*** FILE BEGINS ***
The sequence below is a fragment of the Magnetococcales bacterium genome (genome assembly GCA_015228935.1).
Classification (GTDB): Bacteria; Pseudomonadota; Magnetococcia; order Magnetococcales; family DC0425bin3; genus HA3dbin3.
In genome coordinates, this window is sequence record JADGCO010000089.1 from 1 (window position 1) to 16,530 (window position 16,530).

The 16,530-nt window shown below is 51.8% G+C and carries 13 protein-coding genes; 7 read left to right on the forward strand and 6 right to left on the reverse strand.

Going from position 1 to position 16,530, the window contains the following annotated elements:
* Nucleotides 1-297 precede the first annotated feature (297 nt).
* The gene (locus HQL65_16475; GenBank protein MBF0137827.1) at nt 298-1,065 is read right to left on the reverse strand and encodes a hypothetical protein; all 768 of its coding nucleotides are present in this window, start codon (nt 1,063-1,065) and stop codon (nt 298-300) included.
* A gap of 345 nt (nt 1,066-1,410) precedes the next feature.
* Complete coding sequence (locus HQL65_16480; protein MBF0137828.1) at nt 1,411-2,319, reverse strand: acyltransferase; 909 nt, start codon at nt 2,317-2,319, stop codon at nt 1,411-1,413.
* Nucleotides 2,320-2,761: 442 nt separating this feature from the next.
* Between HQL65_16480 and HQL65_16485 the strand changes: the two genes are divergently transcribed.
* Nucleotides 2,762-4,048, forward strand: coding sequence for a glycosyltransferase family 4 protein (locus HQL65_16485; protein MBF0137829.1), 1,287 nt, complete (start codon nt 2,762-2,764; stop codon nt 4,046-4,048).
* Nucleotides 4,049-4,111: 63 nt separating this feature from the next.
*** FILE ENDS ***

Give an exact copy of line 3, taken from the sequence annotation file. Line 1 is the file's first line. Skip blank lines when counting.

In genome coordinates, this window is sequence record JADGCO010000089.1 from 1 (window position 1) to 16,530 (window position 16,530).